Sex, hygiene and feeling ‘dirty’

Some of the people we talked to, including Rowan and Jasmine, found it difficult to talk to healthcare professionals about sex. Vicky agreed that it was hard to discuss “your genitalia”. Rebecca and Carole suggested that struggling to talk about the impact of urogynaecological problems on sex might stop people getting the help that they need.

Cynthia, who has multiple prolapses following childbirth, had felt “rebuked”, “chastised” and “reprimanded” by healthcare professionals, which has made her feel ashamed.

Anna, who has problems with UTIs, feels that the strong link between sex and shame in society means that at times she feels that pain during sex is a “punishment”.

María and Anna thought that students and young people in general might be particularly reluctant to talk to a doctor about their sex lives, for fear of judgement or assumptions being made. When Anna was a student and went to the doctor with a urinary tract infection, she said the doctor made her feel embarrassed for having sex and that the UTI was her “fault”. Similarly, when diagnosed with pelvic inflammatory disease (an infection in the female reproductive system), Sian felt that the doctor passed judgement about her sex life and “did nothing short of painting a scarlet letter on my chest”.

As a student, Jane felt that she was being “told off” for being sexually active. She feels that linking UTI, sex, and hygiene is not helpful and will stop people getting help.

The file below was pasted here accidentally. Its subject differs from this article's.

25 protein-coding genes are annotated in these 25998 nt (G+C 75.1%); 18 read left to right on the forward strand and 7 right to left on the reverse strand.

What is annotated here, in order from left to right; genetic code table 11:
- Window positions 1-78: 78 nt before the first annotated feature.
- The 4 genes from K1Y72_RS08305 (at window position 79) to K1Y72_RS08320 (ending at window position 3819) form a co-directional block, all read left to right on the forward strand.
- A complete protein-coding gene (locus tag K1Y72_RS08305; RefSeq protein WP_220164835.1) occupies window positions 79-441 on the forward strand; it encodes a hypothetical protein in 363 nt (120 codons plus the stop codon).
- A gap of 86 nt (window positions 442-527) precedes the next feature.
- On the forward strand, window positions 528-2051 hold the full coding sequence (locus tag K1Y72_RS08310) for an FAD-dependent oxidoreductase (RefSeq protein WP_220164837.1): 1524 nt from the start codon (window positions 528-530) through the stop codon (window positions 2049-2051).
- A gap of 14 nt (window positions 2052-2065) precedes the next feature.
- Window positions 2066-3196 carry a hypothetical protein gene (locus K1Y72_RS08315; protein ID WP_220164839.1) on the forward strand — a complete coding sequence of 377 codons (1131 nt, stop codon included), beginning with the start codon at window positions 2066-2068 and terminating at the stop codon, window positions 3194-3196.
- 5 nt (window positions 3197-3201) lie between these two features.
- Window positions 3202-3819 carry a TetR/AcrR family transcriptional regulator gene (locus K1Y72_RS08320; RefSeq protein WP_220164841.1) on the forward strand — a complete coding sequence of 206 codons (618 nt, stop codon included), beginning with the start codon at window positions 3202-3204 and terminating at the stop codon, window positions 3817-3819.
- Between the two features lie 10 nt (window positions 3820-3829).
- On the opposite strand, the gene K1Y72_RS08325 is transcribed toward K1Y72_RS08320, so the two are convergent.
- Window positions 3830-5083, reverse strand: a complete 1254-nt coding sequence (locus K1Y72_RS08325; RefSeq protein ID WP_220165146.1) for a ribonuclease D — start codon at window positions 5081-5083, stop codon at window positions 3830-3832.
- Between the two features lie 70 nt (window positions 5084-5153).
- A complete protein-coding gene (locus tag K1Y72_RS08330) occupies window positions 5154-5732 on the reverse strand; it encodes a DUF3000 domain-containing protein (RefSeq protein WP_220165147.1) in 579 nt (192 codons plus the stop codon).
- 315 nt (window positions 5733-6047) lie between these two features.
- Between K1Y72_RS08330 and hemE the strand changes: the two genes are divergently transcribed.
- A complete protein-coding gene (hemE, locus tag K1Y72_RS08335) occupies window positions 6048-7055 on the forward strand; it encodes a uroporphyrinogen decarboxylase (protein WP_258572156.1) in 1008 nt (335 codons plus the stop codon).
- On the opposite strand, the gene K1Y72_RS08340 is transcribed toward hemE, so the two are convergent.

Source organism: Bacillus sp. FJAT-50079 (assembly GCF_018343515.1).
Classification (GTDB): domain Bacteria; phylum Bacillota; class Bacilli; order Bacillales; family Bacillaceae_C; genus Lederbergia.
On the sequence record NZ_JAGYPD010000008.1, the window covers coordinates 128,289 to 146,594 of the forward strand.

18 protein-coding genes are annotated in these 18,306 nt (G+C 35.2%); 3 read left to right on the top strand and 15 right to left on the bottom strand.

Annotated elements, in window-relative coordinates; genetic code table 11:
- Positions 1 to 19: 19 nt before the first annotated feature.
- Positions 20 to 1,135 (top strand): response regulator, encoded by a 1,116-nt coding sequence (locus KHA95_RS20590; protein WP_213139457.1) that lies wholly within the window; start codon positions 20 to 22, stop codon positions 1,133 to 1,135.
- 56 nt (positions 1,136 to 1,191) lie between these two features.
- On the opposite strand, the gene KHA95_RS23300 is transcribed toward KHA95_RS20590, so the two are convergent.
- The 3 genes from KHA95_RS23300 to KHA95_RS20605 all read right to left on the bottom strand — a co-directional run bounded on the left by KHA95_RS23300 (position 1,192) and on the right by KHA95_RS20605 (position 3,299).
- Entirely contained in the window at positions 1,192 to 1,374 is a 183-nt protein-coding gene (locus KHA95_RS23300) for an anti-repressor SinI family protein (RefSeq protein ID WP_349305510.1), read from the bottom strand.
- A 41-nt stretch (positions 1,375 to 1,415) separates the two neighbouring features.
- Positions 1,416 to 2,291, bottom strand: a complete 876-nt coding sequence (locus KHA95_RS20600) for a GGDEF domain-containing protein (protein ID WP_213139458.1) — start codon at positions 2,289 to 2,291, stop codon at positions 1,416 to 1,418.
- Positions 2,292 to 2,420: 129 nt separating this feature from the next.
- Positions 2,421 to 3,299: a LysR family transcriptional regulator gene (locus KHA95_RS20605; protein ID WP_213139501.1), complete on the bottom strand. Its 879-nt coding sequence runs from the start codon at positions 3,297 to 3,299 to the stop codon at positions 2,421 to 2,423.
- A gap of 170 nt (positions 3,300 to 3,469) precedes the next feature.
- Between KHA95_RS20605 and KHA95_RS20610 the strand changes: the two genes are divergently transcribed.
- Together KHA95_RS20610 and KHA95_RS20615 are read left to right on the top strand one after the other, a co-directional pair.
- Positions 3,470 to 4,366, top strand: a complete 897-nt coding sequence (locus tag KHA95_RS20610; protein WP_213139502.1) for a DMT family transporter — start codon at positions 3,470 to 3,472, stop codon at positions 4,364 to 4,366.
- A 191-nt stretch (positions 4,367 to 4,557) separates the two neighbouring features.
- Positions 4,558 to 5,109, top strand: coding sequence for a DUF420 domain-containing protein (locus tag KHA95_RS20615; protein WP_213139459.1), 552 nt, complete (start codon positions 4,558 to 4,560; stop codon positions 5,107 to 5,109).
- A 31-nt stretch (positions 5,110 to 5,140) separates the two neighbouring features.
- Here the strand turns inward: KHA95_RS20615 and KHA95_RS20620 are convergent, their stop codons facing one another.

A few people we talked to thought that, in society generally, there was often an assumption that older people were no longer sexually active. This could make it hard to raise the topic of the impact on sex, and some worried about the response they might get from a healthcare professional.
Several people we talked to, including Laura, Rebecca, Mehar, and Sophie, thought that some people linked bladder and bowel conditions with being ‘dirty’. As Fiona and others highlighted, it did not help if anyone suggested they were “not wiping yourself properly”.

María, who has urinary incontinence, has been very aware of what she smells like since she was a child and feels ashamed if she smells “bad”.

The assumption that urogynaecological problems were linked with poor hygiene made people feel guilty, ashamed, and less likely to seek help from healthcare professionals or loved ones. Sophie, who has prolapse and urinary incontinence, felt “unattractive” and “dirty”. Several, including Freia and María had become very self-conscious of ‘body-fluids’ and smells.

Freia worries about letting her daughter into her bedroom because she is embarrassed about the smell of urine.

Refusing to be silent and choosing to be open with others